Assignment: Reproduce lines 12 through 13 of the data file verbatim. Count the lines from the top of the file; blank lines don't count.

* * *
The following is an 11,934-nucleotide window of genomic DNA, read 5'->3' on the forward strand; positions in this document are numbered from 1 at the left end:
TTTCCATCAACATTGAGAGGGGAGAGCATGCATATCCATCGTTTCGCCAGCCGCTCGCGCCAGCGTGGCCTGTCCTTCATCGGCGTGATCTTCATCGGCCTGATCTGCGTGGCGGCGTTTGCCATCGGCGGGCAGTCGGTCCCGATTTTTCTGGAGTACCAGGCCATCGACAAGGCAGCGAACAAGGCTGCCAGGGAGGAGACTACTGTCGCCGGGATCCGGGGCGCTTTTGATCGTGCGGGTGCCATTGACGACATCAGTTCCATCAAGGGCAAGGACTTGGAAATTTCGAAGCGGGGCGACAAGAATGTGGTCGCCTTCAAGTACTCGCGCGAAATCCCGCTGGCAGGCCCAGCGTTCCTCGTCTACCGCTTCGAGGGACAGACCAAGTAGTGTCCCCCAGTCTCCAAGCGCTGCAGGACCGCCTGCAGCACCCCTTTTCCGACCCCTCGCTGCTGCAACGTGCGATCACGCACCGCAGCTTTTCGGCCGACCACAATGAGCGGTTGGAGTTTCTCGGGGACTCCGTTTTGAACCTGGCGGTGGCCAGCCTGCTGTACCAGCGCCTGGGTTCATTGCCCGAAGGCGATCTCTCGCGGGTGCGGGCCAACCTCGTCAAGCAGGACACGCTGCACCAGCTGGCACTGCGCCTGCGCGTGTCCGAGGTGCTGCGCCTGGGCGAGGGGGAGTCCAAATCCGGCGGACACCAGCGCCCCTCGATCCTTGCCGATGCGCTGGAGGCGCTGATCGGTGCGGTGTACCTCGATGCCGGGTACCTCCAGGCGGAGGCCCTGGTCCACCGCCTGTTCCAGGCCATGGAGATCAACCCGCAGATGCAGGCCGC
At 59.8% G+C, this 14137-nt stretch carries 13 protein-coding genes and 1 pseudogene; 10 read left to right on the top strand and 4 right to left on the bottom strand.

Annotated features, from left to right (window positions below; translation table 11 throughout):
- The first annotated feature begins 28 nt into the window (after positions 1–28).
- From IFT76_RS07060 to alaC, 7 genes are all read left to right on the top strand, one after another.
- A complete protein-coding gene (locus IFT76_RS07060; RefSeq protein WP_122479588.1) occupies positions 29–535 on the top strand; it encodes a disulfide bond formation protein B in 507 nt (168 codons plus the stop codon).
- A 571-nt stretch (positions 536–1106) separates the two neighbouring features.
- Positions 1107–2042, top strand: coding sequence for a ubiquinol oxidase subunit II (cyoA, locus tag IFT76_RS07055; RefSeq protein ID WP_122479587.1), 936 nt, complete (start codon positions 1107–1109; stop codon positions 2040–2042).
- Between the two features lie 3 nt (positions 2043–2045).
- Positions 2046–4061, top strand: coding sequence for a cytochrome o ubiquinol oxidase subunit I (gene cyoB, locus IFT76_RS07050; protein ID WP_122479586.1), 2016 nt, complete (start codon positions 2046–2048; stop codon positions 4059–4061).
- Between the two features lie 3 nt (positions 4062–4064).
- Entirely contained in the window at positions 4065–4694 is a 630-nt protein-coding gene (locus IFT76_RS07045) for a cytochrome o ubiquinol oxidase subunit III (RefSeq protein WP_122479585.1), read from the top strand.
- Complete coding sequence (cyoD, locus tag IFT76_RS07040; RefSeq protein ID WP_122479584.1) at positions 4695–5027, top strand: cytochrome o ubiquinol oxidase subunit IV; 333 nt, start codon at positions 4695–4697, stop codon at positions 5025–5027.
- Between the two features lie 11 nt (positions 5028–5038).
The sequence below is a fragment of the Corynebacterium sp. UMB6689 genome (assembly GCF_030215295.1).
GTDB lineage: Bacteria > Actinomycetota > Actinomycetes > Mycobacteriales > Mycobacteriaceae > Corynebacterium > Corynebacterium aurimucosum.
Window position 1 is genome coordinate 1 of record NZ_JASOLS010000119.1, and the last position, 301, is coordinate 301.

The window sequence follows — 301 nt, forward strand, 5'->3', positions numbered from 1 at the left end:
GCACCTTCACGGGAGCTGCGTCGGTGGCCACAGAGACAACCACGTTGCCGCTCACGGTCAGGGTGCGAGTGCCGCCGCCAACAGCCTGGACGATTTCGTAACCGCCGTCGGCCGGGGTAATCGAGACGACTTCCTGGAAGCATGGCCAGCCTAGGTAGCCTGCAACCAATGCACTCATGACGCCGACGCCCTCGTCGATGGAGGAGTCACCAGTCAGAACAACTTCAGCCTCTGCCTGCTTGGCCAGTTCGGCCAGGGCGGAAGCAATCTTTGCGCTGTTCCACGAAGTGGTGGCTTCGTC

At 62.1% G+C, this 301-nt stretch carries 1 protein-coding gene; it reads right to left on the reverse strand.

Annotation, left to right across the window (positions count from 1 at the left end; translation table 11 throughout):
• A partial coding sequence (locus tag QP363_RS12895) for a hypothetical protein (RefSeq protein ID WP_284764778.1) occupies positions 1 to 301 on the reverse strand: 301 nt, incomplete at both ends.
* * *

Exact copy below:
- Between the two features lie 3 nt (positions 4062–4064).
- Entirely contained in the window at positions 4065–4694 is a 630-nt protein-coding gene (locus IFT76_RS07045) for a cytochrome o ubiquinol oxidase subunit III (RefSeq protein WP_122479585.1), read from the top strand.